A couple of my past columns have concerned the subject of adoption of new technology in the hospitality industry. I was prompted to think about this again after a recent experience in my own business.
We’ve been experimenting with different kinds of marketing lately. Because of the deregulation of the telecommunications industry, the cost of phone calls is falling to the point where advertising by fax looked cost effective. I wanted to do a pilot study to gauge its effectiveness.
One of my staff was briefed to collect fax numbers from all the top restaurants in Melbourne. He elected to use the Age Good Food Guide as a start, and proceeded to ring each restaurant listed and ask them for their fax number. The result was quite a surprise — 20% of the 200+ restaurants he called didn’t have a fax machine! I was astounded.
I didn’t expect to find that fax machines — which are cheap, easy to use and quite handy — are being ignored by a significant portion of the industry. It didn’t make sense; faxes have been around for 15 years, are hardly new technology and are very widely used, even in the home.
It reminded me of the stories I was told about the introduction of automatic dish washing machines just after the second world war. Most restaurateurs and hoteliers considered them to be an abomination against God when they first appeared. They considered the purchase price to be prohibitive and they found the concept of a machine doing what up till then had been a manual task quite distasteful — all this in spite of the fact that a dishwashing machine could eliminate from two to five staff.
Microwave ovens suffered the same fate for a while. They were introduced to Australia nearly thirty years ago, but have only been widely embraced in commercial kitchens in the last ten years. I can remember not so many years ago when a chef I know tried to convince me that they were unnatural and altered the taste of the food — now the trusty ‘pinger’ is a valued piece of equipment in most of the kitchens I work with..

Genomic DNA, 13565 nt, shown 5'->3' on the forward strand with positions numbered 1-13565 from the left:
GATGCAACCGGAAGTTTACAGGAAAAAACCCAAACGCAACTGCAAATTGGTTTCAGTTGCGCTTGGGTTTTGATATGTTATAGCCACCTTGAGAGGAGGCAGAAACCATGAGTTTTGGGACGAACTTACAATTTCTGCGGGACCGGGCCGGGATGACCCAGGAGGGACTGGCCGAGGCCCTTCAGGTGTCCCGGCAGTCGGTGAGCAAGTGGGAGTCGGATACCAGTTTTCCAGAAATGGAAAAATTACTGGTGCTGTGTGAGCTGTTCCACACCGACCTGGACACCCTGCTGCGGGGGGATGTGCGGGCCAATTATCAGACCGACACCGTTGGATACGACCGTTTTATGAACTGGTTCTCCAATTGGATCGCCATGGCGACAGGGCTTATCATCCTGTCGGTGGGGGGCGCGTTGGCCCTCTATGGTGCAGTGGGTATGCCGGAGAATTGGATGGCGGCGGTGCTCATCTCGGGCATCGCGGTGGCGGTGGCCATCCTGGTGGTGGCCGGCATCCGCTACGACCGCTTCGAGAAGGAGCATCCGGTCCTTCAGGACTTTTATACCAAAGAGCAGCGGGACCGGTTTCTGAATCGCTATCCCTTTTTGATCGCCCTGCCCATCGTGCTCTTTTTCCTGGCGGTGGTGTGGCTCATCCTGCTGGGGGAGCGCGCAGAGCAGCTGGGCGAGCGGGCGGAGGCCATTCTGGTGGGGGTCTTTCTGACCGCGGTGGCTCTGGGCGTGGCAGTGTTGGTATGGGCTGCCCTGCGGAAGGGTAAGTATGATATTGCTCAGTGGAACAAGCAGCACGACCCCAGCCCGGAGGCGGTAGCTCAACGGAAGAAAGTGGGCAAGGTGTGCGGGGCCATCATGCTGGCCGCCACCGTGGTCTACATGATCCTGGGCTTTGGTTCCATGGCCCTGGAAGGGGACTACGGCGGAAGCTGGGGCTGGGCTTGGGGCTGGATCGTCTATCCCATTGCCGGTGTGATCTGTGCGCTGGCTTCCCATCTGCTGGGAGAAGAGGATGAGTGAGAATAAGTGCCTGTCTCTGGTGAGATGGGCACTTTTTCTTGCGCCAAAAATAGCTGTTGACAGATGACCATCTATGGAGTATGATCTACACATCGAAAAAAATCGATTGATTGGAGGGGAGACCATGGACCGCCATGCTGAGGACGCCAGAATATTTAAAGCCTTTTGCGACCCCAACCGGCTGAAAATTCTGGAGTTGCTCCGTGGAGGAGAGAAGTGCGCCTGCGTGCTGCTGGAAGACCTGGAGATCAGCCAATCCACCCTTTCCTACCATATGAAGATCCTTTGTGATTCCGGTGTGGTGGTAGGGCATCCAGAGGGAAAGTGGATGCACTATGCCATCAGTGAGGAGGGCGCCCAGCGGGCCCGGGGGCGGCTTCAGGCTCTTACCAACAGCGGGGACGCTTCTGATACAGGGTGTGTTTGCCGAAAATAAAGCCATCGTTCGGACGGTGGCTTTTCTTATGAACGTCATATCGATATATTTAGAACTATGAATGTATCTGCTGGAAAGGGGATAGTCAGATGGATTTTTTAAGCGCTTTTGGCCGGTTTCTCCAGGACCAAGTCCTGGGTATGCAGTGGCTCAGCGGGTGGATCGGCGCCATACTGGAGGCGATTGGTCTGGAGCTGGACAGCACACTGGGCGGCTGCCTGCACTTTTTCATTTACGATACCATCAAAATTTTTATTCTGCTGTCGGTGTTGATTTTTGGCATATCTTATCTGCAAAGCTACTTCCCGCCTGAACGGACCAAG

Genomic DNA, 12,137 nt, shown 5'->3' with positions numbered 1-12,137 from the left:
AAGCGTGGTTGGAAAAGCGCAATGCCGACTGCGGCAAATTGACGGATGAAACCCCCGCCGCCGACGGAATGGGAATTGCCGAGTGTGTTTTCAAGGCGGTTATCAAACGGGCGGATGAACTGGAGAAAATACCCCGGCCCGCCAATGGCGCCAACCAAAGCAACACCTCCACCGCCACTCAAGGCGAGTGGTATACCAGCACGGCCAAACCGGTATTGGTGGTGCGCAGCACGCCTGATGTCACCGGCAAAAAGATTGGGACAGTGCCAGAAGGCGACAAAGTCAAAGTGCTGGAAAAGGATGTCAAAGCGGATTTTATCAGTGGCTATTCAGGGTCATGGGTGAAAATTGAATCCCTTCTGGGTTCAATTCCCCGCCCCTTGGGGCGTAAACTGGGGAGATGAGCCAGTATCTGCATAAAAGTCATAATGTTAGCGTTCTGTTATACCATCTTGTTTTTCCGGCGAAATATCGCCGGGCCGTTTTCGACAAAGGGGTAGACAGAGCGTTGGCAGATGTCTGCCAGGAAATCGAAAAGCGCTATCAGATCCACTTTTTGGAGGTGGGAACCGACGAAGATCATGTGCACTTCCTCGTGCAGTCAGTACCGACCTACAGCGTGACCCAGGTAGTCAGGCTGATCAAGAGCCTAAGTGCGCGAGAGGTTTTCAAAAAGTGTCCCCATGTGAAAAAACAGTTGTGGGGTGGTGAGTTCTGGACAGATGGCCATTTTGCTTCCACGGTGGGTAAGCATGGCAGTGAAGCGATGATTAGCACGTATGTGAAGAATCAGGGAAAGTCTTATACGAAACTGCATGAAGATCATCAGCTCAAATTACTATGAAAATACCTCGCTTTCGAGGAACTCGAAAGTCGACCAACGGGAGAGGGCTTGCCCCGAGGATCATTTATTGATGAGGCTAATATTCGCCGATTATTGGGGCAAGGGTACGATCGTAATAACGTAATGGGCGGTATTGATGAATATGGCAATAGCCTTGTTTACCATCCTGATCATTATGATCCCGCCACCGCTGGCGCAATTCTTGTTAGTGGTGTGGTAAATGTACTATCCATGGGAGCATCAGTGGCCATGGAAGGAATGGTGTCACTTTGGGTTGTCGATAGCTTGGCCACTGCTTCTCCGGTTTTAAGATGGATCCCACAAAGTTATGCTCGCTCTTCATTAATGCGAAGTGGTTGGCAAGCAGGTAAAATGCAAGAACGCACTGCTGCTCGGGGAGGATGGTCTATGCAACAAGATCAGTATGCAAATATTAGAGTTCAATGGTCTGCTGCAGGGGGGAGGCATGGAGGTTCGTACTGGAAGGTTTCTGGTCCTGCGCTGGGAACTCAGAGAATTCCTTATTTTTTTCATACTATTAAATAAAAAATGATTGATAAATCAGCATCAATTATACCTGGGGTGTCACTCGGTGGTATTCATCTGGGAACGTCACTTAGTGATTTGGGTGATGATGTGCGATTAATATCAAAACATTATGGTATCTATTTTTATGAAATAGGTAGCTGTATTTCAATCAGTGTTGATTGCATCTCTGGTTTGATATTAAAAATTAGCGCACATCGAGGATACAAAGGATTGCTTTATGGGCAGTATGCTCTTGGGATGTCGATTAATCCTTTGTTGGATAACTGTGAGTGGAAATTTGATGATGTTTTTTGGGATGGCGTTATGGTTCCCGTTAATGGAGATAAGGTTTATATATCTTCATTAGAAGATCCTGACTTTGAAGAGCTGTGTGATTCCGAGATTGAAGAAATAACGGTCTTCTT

Lack of adoption of computers and modern software are another persuasive example of the inherent resistance to new technology in this industry. I’ve written about this before, but from a different perspective. Let me share some comparisons with you: The finance industry has a computer utilisation of 90%, retail has 54%, tourism and accommodation has 48%, while restaurants now have a disappointing 15%.
I don’t believe that computers are any less relevant to a restaurant than to other kinds of businesses. In the past I’ve argued the use of computers and modern software from two different perspectives — first, for automating all kinds of office functions: accounting, database and word processing; second, for the production of marketing materials: newsletters, posters, flyers, tent cards etc.
Computers aren’t like fax machines, microwaves and dishwashers. The latter are single purpose tools whereas computers are rapidly evolving technology with useful, new applications being found almost daily. The emergence of the Internet as a major telecommunications tool is a good example of the leapfrog extension of computer use from wordprocessor to accounting tool, to desktop publishing tool and now to global communication tool — and who knows what else in the future?
Some of my clients argued against the use of new technology using logic like: ‘If I produce top food, and give good service, people will come and I’ll make a profit. Why make my business complicated? I haven’t got time to learn all these things, and I’m just not interested.’
While I have some empathy with this argument, I feel it’s a bit naive. A business has to be efficient and competitive or it won’t survive. There are two sides to a restaurant business — the creative side and the business side. Both have to evolve with the times; a lack of attention to either has the capacity to bring down the whole affair.
Those same restaurateurs are constantly searching for new produce, continually bringing in new wines and always on the lookout for a new edge to their service. Why keep up with the times in food and beverage and not in business technology?
New technology of any kind usually delivers a benefit in terms of time, money or quality. Ignoring a new piece of equipment is not likely to bring your business down, but if you ignore technological change for long periods of time, you run a strong risk of slowly but surely becoming inefficient and uncompetitive.
There’s a whole generation of young people entering the industry now with strong technological skills and a positive attitude to new things — the ‘techno kids’. As they establish themselves in business they will automatically adopt the tools they think will give them an edge.
Imagine trying to compete with somebody down the road who does their banking without leaving their desk; who can produce full colour, professional marketing material for a fraction of the cost you can; who has instant access to the world’s libraries of culinary and restaurant expertise; who can send out 10,000 carefully targeted electronic mail messages in 15 minutes for a total cost of $5; who can send an instant media release, complete with digital photos, to all the hospitality press in the country in a flash for virtually no cost . . .
All this and much more can be done now. It’s not a dream. The equipment is not expensive — the only difficult thing is to learn to use it, and you can even escape that if you are prepared to allow the younger people in your business to contribute.